Jack Sullivan

Senior Investigative Reporter, CommonWealth

About Jack Sullivan

Jack Sullivan is a veteran of the Boston newspaper scene for nearly three decades. Prior to joining CommonWealth, he was editorial page editor of The Patriot Ledger in Quincy, a part of the GateHouse Media chain. Prior to that he was news editor at another GateHouse paper, The Enterprise of Brockton, and also was city edition editor at the Ledger. Jack was an investigative and enterprise reporter and executive city editor at the Boston Herald and a reporter at The Boston Globe.

He has reported stories such as the federal investigation into the Teamsters, the workings of the Yawkey Trust and sale of the Red Sox, organized crime, the church sex abuse scandal and the September 11 terrorist attacks. He has covered the State House, state and local politics, K-16 education, courts, crime, and general assignment.

Jack received the New England Press Association award for investigative reporting for a series on unused properties owned by the Catholic Archdiocese of Boston, and shared the association's award for business for his reporting on the sale of the Boston Red Sox. As the Ledger editorial page editor, he won second place in 2007 for editorial writing from the Inland Press Association, the nation's oldest national journalism association of nearly 900 newspapers as members.

At CommonWealth, Jack and editor Bruce Mohl won first place for In-Depth Reporting from the Association of Capitol Reporters and Editors for a look at special education funding in Massachusetts. The same organization also awarded first place to a unique collaboration between WFXT-TV (FOX25) and CommonWealth for a series of stories on the Boston Redevelopment Authority and city employees getting affordable housing units, written by Jack and Bruce.

A Boston native, Jack has lived in Massachusetts all his life. He was a major in English and history with a minor in political science at the University of Massachusetts, Boston. A father and grandfather, he lives in Plymouth with his wife, Susan.

About Jack Sullivan

Jack Sullivan is a veteran of the Boston newspaper scene for nearly three decades. Prior to joining CommonWealth, he was editorial page editor of The Patriot Ledger in Quincy, a part of the GateHouse Media chain. Prior to that he was news editor at another GateHouse paper, The Enterprise of Brockton, and also was city edition editor at the Ledger. Jack was an investigative and enterprise reporter and executive city editor at the Boston Herald and a reporter at The Boston Globe.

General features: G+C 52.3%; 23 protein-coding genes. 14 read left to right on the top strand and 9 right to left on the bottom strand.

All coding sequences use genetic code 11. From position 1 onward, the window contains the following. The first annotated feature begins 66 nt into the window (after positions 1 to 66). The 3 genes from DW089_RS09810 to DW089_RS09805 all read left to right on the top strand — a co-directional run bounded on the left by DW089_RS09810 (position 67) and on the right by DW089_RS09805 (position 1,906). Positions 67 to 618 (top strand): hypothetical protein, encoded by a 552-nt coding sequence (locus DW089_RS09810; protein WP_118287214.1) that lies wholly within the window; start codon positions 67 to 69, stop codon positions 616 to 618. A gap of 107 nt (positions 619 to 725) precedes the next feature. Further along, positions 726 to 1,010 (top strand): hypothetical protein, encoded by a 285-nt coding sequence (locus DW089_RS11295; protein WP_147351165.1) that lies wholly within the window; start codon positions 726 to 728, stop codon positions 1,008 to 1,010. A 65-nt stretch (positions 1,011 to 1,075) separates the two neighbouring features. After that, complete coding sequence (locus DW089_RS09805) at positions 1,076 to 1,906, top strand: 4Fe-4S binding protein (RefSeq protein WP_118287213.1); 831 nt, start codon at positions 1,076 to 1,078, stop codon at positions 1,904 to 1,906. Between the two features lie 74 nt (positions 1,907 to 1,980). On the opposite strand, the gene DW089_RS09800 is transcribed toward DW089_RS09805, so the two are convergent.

He has reported stories such as the federal investigation into the Teamsters, the workings of the Yawkey Trust and sale of the Red Sox, organized crime, the church sex abuse scandal and the September 11 terrorist attacks. He has covered the State House, state and local politics, K-16 education, courts, crime, and general assignment.

Jack received the New England Press Association award for investigative reporting for a series on unused properties owned by the Catholic Archdiocese of Boston, and shared the association's award for business for his reporting on the sale of the Boston Red Sox. As the Ledger editorial page editor, he won second place in 2007 for editorial writing from the Inland Press Association, the nation's oldest national journalism association of nearly 900 newspapers as members.

At CommonWealth, Jack and editor Bruce Mohl won first place for In-Depth Reporting from the Association of Capitol Reporters and Editors for a look at special education funding in Massachusetts. The same organization also awarded first place to a unique collaboration between WFXT-TV (FOX25) and CommonWealth for a series of stories on the Boston Redevelopment Authority and city employees getting affordable housing units, written by Jack and Bruce.

A Boston native, Jack has lived in Massachusetts all his life. He was a major in English and history with a minor in political science at the University of Massachusetts, Boston. A father and grandfather, he lives in Plymouth with his wife, Susan.

Stories by Jack Sullivan

Milton board backs Joyce

Milton board backs Joyce

Vows to reassess senator's home, but says he did nothing wrong

THE THREE MEMBERS of the Milton Board of Assessors said on Tuesday that they will review and probably reassess state Sen. Brian Joyce’s home, but they indicated the lawmaker had done nothing wrong. The hearing was held in the wake of a Boston Globe story last week that charged that Joyce’s home was vastly undervalued(...)

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Questions raised over Globe’s Joyce story

Questions raised over Globe’s Joyce story